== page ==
Stocks and corporate bonds may be the surprise big losers once the Federal Reserve starts reducing its $4.5 trillion balance sheet.
A committee of investors and banks highlighted that outside risk in a presentation to Treasury Department officials this month. A week after that, strategists at Morgan Stanley separately warned that investors are underestimating the trouble that the Fed’s plans could bring to corporate debt markets.
Money managers don’t seem alarmed so far. Stocks have gained 10 percent this year, including dividends, while corporate bonds are up 4.8 percent as of Friday’s close. Both Treasury debt and mortgage bonds, the securities most directly influenced by the Fed’s plans to reinvest less money, have lagged the broader U.S. bond market in 2017, although their returns tend to be more stable.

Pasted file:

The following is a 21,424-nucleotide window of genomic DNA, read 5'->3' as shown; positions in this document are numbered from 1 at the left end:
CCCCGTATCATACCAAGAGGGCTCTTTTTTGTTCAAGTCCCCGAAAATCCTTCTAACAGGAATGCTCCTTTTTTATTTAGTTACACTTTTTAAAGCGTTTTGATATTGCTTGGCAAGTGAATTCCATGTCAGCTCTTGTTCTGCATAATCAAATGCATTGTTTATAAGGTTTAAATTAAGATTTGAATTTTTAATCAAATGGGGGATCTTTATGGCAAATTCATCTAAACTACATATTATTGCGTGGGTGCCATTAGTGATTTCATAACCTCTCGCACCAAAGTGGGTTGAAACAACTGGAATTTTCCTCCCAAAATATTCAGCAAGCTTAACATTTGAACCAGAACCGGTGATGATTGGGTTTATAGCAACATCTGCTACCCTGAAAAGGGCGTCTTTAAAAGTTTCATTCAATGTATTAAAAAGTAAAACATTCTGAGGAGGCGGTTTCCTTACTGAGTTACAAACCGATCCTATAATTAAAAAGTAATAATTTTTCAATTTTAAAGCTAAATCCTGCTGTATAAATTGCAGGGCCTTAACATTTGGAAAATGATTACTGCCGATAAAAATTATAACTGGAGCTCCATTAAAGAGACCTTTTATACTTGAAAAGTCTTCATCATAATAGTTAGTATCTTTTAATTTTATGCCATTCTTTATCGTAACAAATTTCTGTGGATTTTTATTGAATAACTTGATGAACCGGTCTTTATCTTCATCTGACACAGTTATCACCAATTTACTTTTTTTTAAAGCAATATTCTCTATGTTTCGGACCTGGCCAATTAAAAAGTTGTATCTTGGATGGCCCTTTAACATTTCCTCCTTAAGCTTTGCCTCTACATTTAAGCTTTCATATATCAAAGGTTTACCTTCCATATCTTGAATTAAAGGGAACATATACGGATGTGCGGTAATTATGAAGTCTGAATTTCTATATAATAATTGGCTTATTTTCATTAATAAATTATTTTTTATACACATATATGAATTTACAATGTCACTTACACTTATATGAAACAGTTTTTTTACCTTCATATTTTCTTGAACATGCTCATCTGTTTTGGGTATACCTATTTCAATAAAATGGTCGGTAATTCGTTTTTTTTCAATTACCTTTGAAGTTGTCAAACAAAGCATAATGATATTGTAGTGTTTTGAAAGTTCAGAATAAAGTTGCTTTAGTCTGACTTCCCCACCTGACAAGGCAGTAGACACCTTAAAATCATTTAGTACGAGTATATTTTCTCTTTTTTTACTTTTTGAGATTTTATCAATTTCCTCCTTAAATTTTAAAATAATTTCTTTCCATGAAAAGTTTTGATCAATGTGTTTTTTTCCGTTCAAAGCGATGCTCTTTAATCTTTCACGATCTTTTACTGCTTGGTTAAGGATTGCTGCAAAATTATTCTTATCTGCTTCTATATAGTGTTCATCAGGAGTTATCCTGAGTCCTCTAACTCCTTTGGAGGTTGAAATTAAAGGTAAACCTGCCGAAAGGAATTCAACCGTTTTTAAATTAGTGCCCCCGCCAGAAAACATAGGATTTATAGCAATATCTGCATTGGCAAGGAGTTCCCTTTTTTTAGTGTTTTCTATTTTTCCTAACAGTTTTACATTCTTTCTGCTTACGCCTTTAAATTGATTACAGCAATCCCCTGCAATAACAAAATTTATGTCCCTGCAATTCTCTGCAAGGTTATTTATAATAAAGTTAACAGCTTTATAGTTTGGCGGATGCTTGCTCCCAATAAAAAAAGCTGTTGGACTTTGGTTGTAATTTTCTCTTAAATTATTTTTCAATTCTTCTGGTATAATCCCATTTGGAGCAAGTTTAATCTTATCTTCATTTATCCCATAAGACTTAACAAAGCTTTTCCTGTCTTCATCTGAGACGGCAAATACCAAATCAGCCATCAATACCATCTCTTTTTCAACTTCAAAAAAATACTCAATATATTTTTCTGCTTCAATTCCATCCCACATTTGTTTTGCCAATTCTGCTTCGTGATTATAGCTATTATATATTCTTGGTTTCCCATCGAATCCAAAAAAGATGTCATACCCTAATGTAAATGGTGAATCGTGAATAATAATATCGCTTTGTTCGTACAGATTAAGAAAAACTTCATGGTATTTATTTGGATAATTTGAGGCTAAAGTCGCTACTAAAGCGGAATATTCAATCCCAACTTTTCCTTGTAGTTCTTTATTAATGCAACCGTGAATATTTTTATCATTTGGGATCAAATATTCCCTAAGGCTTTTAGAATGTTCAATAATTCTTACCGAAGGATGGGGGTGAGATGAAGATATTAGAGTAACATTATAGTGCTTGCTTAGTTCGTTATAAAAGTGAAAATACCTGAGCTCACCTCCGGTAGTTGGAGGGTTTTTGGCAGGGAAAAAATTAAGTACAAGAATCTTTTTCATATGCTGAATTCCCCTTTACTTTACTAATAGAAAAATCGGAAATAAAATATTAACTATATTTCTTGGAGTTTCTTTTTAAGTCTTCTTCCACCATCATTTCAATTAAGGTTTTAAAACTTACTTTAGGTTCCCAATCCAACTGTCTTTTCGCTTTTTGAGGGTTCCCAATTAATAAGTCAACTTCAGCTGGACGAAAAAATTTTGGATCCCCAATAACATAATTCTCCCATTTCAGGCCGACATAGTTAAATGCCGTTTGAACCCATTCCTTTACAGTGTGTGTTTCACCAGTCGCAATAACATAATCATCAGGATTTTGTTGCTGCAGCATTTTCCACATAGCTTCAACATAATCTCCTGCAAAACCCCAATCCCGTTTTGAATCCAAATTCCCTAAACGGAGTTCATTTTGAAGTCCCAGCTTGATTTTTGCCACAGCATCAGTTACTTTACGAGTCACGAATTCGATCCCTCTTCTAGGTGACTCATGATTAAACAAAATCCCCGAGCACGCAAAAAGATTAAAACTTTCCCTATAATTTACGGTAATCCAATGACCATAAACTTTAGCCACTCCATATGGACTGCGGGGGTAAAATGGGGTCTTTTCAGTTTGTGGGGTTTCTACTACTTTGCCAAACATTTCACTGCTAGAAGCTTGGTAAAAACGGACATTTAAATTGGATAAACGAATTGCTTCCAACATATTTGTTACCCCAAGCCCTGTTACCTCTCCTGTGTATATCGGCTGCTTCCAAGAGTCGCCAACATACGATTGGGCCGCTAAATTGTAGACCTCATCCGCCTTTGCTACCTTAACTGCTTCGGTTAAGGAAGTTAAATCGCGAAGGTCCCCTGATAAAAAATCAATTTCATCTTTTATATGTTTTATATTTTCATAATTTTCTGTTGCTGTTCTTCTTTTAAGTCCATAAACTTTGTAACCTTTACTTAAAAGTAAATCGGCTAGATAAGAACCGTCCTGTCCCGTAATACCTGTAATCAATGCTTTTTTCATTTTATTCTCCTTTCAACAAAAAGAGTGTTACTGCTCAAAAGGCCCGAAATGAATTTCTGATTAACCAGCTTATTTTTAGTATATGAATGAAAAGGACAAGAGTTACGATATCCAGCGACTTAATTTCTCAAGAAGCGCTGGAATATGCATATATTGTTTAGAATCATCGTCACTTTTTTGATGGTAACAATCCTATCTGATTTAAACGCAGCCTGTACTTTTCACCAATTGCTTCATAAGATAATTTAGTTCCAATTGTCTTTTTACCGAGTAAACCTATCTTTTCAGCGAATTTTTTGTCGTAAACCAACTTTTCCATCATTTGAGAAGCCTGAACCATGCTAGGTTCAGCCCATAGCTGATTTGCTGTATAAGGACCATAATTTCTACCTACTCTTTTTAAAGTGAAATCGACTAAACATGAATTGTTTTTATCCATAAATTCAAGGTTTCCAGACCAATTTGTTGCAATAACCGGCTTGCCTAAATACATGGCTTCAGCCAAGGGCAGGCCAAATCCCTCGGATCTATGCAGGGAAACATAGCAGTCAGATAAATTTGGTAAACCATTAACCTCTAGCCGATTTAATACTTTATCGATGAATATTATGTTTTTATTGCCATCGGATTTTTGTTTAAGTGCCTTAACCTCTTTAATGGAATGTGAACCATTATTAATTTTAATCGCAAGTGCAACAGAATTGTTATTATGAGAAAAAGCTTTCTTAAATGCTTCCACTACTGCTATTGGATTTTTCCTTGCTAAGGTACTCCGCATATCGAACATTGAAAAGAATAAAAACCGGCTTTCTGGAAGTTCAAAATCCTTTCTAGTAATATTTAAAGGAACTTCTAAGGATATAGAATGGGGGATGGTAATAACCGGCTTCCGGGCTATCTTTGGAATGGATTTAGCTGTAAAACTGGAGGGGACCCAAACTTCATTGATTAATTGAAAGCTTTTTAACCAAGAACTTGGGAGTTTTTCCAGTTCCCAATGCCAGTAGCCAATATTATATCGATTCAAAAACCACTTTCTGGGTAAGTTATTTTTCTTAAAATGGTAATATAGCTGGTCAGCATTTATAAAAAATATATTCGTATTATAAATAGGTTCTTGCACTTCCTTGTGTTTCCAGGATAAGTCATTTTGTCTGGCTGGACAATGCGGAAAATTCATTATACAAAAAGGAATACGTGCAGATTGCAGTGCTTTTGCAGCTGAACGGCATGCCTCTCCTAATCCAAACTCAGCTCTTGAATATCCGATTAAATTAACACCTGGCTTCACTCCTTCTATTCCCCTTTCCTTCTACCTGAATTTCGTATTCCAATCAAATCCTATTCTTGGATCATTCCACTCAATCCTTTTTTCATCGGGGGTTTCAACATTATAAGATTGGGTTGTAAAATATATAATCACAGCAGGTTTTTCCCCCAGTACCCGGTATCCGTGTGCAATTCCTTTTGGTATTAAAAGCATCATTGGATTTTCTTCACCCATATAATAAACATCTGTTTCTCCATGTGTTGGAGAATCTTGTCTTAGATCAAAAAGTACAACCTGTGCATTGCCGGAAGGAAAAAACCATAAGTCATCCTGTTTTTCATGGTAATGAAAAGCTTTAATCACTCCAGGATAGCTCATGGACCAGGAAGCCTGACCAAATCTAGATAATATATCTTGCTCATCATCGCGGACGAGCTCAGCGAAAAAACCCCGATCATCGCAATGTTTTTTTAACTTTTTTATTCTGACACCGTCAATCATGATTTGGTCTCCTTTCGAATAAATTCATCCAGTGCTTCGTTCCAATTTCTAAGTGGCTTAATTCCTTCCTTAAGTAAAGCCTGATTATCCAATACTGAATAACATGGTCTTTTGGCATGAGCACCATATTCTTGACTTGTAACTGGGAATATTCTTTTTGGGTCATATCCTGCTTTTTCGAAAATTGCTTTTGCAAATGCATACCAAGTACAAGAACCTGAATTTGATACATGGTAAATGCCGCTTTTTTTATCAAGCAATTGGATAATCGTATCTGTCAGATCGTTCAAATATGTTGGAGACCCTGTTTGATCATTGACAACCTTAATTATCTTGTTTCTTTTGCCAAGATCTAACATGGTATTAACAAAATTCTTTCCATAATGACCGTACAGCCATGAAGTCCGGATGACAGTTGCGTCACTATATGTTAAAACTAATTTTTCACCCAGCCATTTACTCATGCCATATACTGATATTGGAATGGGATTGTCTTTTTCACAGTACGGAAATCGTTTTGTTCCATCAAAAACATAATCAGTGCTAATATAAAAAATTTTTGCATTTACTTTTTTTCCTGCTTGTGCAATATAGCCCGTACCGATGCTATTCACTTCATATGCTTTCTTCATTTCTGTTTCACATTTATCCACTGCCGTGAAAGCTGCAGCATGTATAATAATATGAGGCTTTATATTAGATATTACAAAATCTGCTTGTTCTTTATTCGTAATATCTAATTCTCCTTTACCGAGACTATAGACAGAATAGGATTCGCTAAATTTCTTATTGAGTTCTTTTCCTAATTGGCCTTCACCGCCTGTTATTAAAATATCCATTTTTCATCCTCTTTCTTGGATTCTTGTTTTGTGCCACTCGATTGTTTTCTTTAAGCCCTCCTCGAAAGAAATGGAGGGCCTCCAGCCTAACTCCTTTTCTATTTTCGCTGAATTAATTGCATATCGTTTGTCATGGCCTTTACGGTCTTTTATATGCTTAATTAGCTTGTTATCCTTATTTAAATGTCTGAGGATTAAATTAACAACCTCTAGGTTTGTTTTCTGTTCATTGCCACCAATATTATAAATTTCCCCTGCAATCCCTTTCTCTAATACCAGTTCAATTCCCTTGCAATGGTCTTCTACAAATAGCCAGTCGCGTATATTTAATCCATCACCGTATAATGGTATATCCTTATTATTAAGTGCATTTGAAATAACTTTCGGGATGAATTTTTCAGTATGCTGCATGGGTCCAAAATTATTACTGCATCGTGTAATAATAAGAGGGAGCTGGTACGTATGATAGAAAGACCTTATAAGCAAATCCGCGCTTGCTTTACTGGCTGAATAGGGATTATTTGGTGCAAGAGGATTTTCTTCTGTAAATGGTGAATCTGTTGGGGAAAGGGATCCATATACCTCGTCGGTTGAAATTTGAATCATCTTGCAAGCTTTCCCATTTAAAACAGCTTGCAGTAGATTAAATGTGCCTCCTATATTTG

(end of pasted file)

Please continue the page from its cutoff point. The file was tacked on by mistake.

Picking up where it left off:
The threat to the stock and corporate bond markets underscores the bind that the Fed is in as it tries to